The Anthropocene Reviewed—How to Fall in Love with the World Again

Renee Lucas ‘23 / Emertainment Monthly Staff Writer

In the age of Covid-19 it can be difficult to stay positive. With the death toll exceeding seven hundred thousand in the United States and 4.5 million worldwide, plus the contingent of people refusing to get vaccinated or wear a mask, it has become very easy to lose sight of what makes the world beautiful. 

Lucky for humankind, John Green has written a new book: The Anthropocene Reviewed: Essays on a Human-Centered Planet— “anthropocene” meaning the current geological age. Human beings have reshaped Earth and its biodiversity by eradicating entire species and collectively raising the temperature of the entire planet. Humans are the most powerful creatures on earth, and yet do not have enough power to reverse the damage already done. Green, who usually touches readers’ hearts, and reshapes their perspectives on life through young adult romance novels like The Fault in Our Stars, takes a whole new approach to storytelling with this new book. Using Covid-19, one of the deadliest tragedies in recent history, as a backdrop, he writes a series of essays containing brilliantly insightful analyses of different human experiences and reviews them on a five-star scale.  

Green’s essays differ wildly in terms of subject, rating, and how personal they are to his life. One of the subjects that ranks very low, at one and a half stars, is “The Yips.” The yips refers to a phenomenon that happens, mostly to professional athletes, when they, for whatever reason, cannot perform their well-honed skills. For Rick Ankiel, of the St. Louis Cardinals, this was pitching. Green states in his essay, “He threw five wild pitches in twenty attempts. After that, he never consistently found the strike zone again… The kid, it turned out, was not a machine. Kids never are.” This may seem like a tragic story, and to some degree it was. Rick Ankiel turned quickly to alcohol in hopes that it would fix him. It of course did not. However, he did eventually recover his career by switching to the outfield, and has since hit over fifty home runs. This story of overcoming difficult and unexpected obstacles highlights how good human beings are at persevering, something that people often lose sight of in difficult moments. 

On the opposite side of the rating scale, coming in at five stars, we have “Sunsets.” Everyone has seen a beautiful sunset in their life, but in his essay Green makes a sunset much more than a pretty view. He turns it into a symbol of vulnerability, and teaches his readers that to see and accept the beautiful parts of the world, you must be vulnerable to them. He uses the memory of his dog, Willy,  to reiterate this. He states that when Willy was a puppy, he would run around in the yard at dusk. When he finally got tired, Willy would run to Green and lie on his back, showing his belly. Green notes what an incredible thing that is: his dog trusted that no one would hurt him where he is the least protected and most vulnerable. Green goes on to say how he learned from Willy that day: “you cannot see the beauty which is enough unless you make yourself vulnerable to it… And so I try to turn toward the scattered light, belly out, and I tell myself: This doesn’t look like a picture, and it doesn’t look like a god. It is a sunset, and it is beautiful.” Green encourages his readers in this moment not to view beautiful things like sunsets through photographs, or paintings, or compare them to things they aren’t, but to accept the sunset for what it is: beautiful. Not divine, not photoshopped, it is just a sunset, and that is enough.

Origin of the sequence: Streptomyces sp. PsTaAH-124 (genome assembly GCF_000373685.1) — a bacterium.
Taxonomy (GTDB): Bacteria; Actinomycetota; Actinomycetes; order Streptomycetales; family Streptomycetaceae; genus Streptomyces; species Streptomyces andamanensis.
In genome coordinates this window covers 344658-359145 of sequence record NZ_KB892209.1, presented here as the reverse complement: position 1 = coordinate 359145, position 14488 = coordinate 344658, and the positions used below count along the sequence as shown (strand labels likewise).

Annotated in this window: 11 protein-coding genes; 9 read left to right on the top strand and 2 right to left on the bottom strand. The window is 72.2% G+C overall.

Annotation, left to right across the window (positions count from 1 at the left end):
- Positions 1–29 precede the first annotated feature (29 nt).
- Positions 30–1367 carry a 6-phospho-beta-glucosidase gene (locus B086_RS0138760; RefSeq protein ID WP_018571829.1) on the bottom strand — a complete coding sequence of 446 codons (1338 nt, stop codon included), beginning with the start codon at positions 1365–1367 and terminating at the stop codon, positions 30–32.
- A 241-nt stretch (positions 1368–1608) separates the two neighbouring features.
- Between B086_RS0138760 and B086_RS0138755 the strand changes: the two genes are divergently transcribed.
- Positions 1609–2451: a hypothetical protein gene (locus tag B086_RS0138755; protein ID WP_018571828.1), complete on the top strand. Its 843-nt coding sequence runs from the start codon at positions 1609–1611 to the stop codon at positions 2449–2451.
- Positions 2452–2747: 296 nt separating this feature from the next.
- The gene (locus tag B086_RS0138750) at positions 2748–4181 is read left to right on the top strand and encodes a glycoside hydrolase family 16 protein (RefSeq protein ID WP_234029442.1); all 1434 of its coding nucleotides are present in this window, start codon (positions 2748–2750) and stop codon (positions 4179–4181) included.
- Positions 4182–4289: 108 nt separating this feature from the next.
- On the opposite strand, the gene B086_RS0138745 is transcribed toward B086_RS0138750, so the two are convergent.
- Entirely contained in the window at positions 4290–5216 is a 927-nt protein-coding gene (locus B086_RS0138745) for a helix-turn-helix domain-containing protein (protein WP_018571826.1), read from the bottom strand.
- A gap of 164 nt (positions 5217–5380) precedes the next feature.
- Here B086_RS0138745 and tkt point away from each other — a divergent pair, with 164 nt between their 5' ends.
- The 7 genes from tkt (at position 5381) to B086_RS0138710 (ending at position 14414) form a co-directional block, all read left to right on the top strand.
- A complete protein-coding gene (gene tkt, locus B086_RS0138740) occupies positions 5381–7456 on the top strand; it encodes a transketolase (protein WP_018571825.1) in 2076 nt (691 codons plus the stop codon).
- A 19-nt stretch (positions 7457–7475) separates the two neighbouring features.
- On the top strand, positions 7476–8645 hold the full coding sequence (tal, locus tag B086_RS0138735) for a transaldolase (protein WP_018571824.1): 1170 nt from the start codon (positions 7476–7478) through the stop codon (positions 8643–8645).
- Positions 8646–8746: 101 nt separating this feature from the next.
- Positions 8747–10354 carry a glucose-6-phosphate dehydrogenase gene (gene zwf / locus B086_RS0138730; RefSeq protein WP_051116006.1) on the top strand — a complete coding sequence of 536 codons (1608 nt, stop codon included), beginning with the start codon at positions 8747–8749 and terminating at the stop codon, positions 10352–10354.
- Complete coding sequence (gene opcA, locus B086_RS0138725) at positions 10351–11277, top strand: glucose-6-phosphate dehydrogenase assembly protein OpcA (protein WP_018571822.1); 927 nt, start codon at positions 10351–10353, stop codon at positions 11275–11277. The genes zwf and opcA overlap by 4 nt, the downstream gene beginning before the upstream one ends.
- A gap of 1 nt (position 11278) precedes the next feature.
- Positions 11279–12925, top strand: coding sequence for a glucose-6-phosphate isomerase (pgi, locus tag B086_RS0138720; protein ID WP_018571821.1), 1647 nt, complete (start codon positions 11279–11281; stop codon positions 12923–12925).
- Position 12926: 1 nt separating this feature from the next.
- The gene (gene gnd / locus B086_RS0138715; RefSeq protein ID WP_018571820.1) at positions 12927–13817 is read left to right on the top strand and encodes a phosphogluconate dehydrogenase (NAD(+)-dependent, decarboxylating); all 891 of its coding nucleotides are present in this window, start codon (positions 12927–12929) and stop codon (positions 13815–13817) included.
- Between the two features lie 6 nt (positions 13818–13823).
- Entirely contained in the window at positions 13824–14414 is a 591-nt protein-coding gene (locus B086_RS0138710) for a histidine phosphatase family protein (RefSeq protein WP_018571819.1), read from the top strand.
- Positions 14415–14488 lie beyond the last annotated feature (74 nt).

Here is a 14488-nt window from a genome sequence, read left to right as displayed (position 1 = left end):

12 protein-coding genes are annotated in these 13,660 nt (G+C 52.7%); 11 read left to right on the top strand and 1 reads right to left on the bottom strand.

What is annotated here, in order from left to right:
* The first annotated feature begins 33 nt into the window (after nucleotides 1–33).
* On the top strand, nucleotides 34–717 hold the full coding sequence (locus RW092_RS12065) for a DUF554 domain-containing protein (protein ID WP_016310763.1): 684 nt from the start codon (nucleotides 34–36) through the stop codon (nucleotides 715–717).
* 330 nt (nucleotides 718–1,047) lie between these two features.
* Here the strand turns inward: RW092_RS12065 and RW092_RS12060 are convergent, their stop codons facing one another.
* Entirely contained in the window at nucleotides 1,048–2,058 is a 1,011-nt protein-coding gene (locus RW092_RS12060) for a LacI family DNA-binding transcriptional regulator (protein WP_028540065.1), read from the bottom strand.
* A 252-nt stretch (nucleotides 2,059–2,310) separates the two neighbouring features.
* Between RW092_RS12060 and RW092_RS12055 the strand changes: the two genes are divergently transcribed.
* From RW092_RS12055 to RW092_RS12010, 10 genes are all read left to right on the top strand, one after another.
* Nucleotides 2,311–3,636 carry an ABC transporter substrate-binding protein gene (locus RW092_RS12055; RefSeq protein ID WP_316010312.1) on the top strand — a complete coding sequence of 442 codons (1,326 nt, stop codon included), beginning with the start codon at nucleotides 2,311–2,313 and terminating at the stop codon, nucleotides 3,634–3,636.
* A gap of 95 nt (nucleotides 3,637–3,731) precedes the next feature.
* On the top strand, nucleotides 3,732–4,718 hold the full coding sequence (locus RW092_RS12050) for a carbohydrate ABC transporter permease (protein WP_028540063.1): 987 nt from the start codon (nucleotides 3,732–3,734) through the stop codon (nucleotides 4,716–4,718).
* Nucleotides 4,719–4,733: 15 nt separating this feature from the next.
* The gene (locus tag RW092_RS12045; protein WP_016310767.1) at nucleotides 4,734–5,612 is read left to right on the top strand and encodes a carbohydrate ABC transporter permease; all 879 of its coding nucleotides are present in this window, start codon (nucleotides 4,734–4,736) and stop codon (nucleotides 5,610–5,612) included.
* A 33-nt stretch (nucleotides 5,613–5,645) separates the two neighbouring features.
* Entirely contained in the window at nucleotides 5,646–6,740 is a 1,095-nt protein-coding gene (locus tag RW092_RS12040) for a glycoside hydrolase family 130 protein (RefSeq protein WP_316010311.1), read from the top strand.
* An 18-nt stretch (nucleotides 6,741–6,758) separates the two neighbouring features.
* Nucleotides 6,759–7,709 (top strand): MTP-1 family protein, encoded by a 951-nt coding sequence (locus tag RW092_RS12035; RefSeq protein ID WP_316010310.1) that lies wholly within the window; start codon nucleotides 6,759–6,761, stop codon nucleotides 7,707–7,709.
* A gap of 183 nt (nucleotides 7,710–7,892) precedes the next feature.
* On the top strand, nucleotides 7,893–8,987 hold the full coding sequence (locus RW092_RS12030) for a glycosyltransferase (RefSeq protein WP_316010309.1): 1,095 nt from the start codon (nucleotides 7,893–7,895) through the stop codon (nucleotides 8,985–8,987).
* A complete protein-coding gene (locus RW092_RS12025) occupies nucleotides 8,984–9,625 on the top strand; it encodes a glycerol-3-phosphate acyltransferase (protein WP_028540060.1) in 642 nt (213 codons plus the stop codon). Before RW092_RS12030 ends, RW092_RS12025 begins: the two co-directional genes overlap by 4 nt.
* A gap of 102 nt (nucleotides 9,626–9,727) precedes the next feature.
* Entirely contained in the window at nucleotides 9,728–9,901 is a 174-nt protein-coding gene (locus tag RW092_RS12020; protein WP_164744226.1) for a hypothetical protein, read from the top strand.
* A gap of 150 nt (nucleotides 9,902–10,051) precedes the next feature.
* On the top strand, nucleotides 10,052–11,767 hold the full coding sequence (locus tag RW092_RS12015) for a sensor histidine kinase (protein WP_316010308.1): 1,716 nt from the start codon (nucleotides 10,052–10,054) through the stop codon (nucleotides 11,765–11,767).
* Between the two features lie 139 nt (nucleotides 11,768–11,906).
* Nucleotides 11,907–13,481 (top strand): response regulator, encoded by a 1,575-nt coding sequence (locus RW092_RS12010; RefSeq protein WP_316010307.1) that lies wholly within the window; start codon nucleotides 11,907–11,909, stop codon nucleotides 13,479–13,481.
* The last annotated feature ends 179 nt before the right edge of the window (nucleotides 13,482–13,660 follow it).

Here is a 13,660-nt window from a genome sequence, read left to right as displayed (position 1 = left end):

Whether it is a tragic story of an athlete getting the yips, or simply admiring the beauty of a sunset, Green romanticizes the smallest parts of the human experience, and highlights their beauty brilliantly. In doing this, Green inspires his readers to not only focus on the small human experiences that he finds interesting, but to focus on small details of human life that they find interesting as well. Because of this newfound appreciation for the smaller things in life, like “Canada Geese” or “Air-Conditioning”, Green gives his readers a reason to turn their belly towards the setting sun. 

Even more important than a reason, Green gives his readers the courage to be vulnerable. He acknowledges how hard it can be to allow yourself to be happy in the face of all the tragedies in the world, and how easy it is to allow yourself to be cynical—to turn your back on the world, to only let yourself see the pain. But if John Green, a man who spent most of his younger years as a self-proclaimed cynic, can find the courage to fall in love with the world again and write a 293 page book detailing all of the beautiful things he can think of, he then inspires his readers to do the same.

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